The cultivation of
human pathogens in experimental animals have made enormous contribution to the
understanding and treatment of many diseases of humans. Even though the Mycobacterium leprae was one of the
first human bacterial pathogens to be identified, has not been cultivated in
vitro till 1960. The long delay in developing appropriate animal models of
leprosy, hindered the progress in leprosy research. The long search for an
animal model for leprosy has involved almost 30 species of animals and almost
as many protocols as research.
[1.] Abstracts from Tropical disease Bulletin, experimental
leprosy in monkeys. Indian Journal of Leprosy, V 68(4), 389-390
[2.] Clostan M.J, Adams L.B,(1998) .Report of workshop
pathogenesis and lessons from Leprosy. International Journal of Leprosy Dec
V 66 (4) P, 597-598.
[3.] Job. C. K., (2000). Developments in experimental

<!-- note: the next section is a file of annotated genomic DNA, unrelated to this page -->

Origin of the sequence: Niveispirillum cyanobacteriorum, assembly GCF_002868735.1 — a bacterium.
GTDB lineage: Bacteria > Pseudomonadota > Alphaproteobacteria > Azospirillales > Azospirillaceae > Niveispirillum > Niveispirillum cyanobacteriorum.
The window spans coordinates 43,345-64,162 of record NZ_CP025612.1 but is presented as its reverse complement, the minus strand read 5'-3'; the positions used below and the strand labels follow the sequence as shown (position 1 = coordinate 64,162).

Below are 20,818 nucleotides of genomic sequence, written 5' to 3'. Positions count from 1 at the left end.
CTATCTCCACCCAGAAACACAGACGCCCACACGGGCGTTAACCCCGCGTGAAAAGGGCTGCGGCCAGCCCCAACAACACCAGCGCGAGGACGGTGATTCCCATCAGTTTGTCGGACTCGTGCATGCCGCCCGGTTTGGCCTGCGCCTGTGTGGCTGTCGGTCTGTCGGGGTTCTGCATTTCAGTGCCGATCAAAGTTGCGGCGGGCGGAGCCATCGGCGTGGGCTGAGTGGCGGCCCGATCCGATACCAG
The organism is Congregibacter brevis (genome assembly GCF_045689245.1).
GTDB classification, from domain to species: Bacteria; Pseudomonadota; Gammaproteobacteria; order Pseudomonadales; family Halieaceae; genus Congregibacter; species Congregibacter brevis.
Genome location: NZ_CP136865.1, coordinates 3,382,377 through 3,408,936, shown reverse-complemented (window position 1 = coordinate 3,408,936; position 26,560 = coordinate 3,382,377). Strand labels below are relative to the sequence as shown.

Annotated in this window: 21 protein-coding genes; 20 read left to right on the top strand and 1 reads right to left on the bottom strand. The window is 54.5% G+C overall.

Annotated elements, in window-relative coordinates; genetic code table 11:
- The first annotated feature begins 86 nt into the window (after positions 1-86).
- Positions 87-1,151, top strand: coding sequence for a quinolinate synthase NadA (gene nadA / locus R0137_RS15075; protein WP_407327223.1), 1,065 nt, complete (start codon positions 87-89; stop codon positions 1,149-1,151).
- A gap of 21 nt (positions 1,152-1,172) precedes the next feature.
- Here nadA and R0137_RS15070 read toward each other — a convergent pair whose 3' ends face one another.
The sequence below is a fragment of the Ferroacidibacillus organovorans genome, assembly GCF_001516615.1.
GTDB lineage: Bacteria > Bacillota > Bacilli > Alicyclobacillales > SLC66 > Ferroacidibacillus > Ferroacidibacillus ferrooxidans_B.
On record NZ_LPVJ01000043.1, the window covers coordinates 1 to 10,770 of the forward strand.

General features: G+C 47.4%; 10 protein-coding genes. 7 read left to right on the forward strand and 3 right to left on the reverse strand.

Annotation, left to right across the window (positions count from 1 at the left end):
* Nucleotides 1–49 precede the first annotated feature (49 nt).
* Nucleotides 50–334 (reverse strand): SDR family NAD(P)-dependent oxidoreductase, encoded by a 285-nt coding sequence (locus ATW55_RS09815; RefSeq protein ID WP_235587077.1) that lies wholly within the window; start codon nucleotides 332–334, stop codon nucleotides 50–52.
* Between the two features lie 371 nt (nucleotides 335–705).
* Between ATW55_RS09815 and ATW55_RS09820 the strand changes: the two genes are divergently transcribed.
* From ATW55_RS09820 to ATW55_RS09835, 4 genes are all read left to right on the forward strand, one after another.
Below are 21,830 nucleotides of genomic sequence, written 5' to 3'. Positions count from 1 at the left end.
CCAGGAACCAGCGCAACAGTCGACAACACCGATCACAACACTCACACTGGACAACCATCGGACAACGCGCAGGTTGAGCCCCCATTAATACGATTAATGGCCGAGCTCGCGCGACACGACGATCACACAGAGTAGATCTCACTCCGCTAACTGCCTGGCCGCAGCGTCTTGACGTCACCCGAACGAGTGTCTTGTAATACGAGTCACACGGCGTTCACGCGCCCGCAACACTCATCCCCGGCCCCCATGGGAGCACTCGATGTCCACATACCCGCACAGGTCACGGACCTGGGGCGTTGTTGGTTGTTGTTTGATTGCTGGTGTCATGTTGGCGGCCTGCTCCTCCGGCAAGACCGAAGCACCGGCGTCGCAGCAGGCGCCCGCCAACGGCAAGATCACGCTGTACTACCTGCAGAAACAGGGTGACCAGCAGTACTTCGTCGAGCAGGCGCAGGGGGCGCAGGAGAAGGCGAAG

Leprosy: Indian Journal of Leprosy, V-72,145-154.
[4.] Peter, A.S., Johnstone, (1987). The search for animal
models of leprosy. International Journal of Leprosy, V 55(3), 535-547.
[5.] Rees, R. J. W., (1988). Animal models in Leprosy: British
Medical Bulletin V-44/3, 650-664.
[6.] Rees, R. J. W., (1991). Evolution and contribution of
animal model in Leprosy: Indian Journal of Leprosy V-63. 446-450.
[7.] Shetty V.P., Anitha N.H (1996). Animal Model For
Leprous neuropathy. Indian Journal of leprosy, V 68(1), 95-104.
[8.] Truman R.W, Krahenbul J.L, Viable M.(2001). Leprae as
a research reagent. International Journal of Leprosy, March, V 69(1) ,